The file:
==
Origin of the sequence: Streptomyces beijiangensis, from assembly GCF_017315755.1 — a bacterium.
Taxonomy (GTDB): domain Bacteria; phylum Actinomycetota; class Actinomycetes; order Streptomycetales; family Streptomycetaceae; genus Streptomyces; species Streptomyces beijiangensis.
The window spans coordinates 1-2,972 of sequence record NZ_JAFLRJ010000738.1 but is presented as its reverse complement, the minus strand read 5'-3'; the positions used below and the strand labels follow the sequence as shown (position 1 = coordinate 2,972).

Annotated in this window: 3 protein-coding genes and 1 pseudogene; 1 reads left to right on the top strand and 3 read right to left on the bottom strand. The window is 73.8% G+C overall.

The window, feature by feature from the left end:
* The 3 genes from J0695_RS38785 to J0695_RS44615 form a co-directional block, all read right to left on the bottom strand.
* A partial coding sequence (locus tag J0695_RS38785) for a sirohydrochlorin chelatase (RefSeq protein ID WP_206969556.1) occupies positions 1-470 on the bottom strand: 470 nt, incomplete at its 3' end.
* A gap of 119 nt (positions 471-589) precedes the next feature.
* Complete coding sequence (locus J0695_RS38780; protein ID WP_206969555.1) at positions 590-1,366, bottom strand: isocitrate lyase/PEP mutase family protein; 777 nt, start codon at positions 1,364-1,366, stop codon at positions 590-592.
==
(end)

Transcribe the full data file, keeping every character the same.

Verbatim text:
Origin of the sequence: Streptomyces beijiangensis, from assembly GCF_017315755.1 — a bacterium.
Taxonomy (GTDB): domain Bacteria; phylum Actinomycetota; class Actinomycetes; order Streptomycetales; family Streptomycetaceae; genus Streptomyces; species Streptomyces beijiangensis.
The window spans coordinates 1-2,972 of sequence record NZ_JAFLRJ010000738.1 but is presented as its reverse complement, the minus strand read 5'-3'; the positions used below and the strand labels follow the sequence as shown (position 1 = coordinate 2,972).

Annotated in this window: 3 protein-coding genes and 1 pseudogene; 1 reads left to right on the top strand and 3 read right to left on the bottom strand. The window is 73.8% G+C overall.

The window, feature by feature from the left end:
* The 3 genes from J0695_RS38785 to J0695_RS44615 form a co-directional block, all read right to left on the bottom strand.
* A partial coding sequence (locus tag J0695_RS38785) for a sirohydrochlorin chelatase (RefSeq protein ID WP_206969556.1) occupies positions 1-470 on the bottom strand: 470 nt, incomplete at its 3' end.
* A gap of 119 nt (positions 471-589) precedes the next feature.
* Complete coding sequence (locus J0695_RS38780; protein ID WP_206969555.1) at positions 590-1,366, bottom strand: isocitrate lyase/PEP mutase family protein; 777 nt, start codon at positions 1,364-1,366, stop codon at positions 590-592.